Second, this study contributes to the public GAP literature for the accumulation of knowledge in terms of certified farmers’ compliance with a GAP standard, such as their agrochemical use practices. This is contrary to the condition in the literature that most previous studies focused on farmers’ adoption of a public GAP standard. Additionally, there has been a relative absence of a case study in the public GAP literature that focuses on a single vegetable crop for a comparison between GAP-certified and uncertified farmers, given that the existing single-crop case studies focused on a fruit crop, rice, or tea. This lacuna appeared bizarre, as vegetables tend to attract more intensive pesticide spraying than other crop types. Thus, we aimed to fill this gap by studying cabbage.
Third, while the preceding public GAP studies, especially single-crop case studies on GAP compliance, focally examine the case of export-oriented crops, the crop of our target, cabbage grown in Chiang Mai Province, is focused on local or domestic market sales. The existing studies are helpful in understanding farmers’ motivations to apply for a GAP standard and their pesticide use practices in relation to the unique features of export market demand (e.g., higher prices and pressure to apply more pesticides to meet the esthetic needs of foreign consumers as compared to the case of domestic demand). However, there is a lack of insight into these aspects for crops whose sales are confined to local or domestic markets. Our research sought to fill this gap using the case of domestic market-oriented cabbage. Accordingly, it was found that compared to the case when certified farmers grew an export-oriented crop, the surveyed certified cabbage farmers placed a higher priority on safety assurance regarding their motivations to apply for and felt benefits from the adoption of the Q-GAP standard. Additionally, they were found to still retain a significant interest in acquiring more economic benefits from Q-GAP certification (e.g., good farmgate prices) through increased access to high-value major supermarkets and local specialty markets that require Q-GAP certification by way of the Royal Project mediation.
Fourth, while this research observed notable progress in certified farmers’ perceptions of the importance of safety assurance, awareness of pesticide risks, and adoption and frequency of pesticide use from the time of earlier studies on Q-GAP compliance, it also identified weaknesses in the current Q-GAP policy implementation. First, over 70% of the uncertified cabbage farmers did not know of Q-GAP, and this knowledge gap implies the need for further publicization of the program in the mountainous region. Second, certified farmers’ knowledge and adoption of IPM practices appeared inadequate to improve their plant protection mechanics associated with the selective and controlled use of synthetic pesticides. Third, official process control procedures need to be tightened. This is especially regarding training farmers about legally permitted pesticides and proper disposal of empty pesticide containers, and careful auditing by DoA officers (i.e., detailed interviews with applicant farmers, deliberate checks on their recordkeeping, and randomized selection of crop samples for pesticide residue testing).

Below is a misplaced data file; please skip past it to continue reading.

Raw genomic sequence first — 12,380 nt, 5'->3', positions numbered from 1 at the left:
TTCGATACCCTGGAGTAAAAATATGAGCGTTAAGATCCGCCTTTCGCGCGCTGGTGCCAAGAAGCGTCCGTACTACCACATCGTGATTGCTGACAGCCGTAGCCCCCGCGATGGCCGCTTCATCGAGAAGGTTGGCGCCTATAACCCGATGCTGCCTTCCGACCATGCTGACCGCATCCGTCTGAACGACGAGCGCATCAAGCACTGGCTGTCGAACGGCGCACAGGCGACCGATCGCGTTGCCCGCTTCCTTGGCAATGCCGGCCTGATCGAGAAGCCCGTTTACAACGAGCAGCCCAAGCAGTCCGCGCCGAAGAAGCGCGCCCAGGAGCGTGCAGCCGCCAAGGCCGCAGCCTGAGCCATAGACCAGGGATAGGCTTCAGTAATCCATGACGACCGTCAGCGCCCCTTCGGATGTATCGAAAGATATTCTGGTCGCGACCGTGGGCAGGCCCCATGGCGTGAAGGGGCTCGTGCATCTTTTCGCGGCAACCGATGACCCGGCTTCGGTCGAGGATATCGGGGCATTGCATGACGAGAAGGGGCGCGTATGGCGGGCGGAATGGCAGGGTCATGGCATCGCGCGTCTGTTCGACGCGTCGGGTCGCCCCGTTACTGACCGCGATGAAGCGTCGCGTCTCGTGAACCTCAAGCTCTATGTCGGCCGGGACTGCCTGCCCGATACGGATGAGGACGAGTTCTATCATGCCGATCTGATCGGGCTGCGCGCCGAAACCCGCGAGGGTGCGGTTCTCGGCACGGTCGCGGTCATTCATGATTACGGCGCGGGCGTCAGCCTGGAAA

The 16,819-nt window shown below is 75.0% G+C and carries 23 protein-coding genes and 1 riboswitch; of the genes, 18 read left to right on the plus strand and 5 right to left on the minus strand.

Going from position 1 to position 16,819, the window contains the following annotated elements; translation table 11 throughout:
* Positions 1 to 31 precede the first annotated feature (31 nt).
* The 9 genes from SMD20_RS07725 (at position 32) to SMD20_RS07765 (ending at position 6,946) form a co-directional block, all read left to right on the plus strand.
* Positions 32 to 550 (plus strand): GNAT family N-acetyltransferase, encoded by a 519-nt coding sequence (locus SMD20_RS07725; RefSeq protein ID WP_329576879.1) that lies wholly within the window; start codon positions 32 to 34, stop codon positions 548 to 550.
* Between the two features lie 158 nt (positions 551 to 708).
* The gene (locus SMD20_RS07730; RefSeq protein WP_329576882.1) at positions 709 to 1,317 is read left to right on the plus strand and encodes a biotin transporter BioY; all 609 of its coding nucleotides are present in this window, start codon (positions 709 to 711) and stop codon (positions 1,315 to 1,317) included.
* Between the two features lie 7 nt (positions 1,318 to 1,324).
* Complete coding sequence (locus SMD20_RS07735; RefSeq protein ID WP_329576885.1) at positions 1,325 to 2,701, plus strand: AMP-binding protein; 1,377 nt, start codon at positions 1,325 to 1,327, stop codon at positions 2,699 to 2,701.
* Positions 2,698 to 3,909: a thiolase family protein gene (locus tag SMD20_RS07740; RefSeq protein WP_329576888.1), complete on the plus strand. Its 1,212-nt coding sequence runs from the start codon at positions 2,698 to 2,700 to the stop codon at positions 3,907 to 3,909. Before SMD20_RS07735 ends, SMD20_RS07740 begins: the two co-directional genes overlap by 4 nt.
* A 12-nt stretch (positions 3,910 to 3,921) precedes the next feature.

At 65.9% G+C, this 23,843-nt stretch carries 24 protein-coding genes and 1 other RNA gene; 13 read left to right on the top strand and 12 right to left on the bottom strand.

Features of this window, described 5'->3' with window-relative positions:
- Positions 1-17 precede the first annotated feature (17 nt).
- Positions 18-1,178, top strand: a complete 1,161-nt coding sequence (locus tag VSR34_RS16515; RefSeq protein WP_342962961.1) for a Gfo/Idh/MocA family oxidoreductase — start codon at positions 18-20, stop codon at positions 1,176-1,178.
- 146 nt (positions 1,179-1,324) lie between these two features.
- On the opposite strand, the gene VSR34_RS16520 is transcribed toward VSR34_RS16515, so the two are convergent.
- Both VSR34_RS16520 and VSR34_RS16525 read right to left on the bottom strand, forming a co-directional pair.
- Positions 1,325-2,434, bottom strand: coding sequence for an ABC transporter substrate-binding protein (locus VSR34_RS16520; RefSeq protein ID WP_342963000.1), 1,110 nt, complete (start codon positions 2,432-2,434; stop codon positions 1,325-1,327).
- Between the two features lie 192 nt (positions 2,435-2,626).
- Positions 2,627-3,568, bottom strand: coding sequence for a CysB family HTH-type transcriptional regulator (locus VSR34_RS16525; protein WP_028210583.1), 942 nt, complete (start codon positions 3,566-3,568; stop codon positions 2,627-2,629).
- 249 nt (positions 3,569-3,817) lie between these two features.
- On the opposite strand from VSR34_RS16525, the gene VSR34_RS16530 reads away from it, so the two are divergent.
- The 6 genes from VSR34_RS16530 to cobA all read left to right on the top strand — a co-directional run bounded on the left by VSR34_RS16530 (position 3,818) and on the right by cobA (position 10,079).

Finally, this study makes a novel contribution to the possibility of international cross-disciplinary research through a unique partnership between social and natural scientists. To the authors’ knowledge, no GAP studies have analyzed the reality of farmers’ use of synthetic pesticides based on the integration of social and natural science research. This study sought to add strength to its multilevel, multimethod approach by comparing the results of a questionnaire farm survey with those obtained from laboratory pesticide residue testing for analyzing the level of farmers’ use of synthetic pesticides. Thus, the research created a synergy between process and outcome. Accordingly, we could grasp a wider picture of the reality of pesticide use by cabbage farmers and identify a gap between some of the farmers’ self-reported farming practices and their unknown environmental outcomes.
However, there is a limitation in this research: the sample size was limited. Thus, similar cross-disciplinary research needs to be conducted with a larger sample size; many FFV crops that have been understudied in relation to GAP certification could be studied through such research. Another limitation is related to the external validity of the research findings from Chiang Mai Province. Q-GAP-certified farmers producing domestic market-oriented vegetables in Northern Thailand might expect and enjoy better market conditions through assistance from the HRDI and the Royal Project compared to farmers from other areas where such assistance is absent. The conditions in other regions of Thailand or other nations in Southeast Asia may be different.
A preempt challenge for conducting this sort of cross-disciplinary research would be such that the concomitant operation of survey research and pesticide residue analysis for a large sample could be overwhelmingly costly for the time, money, and effort required. International collaboration adds further cost, especially when researchers reside in different countries but need to get together in one country. Guided opportunities from public support will be beneficial for this kind of interdisciplinary research. Specifically, a research collaboration between a public GAP official laboratory unit and a third-party research institution such as a university is expected to bring about fruitful results.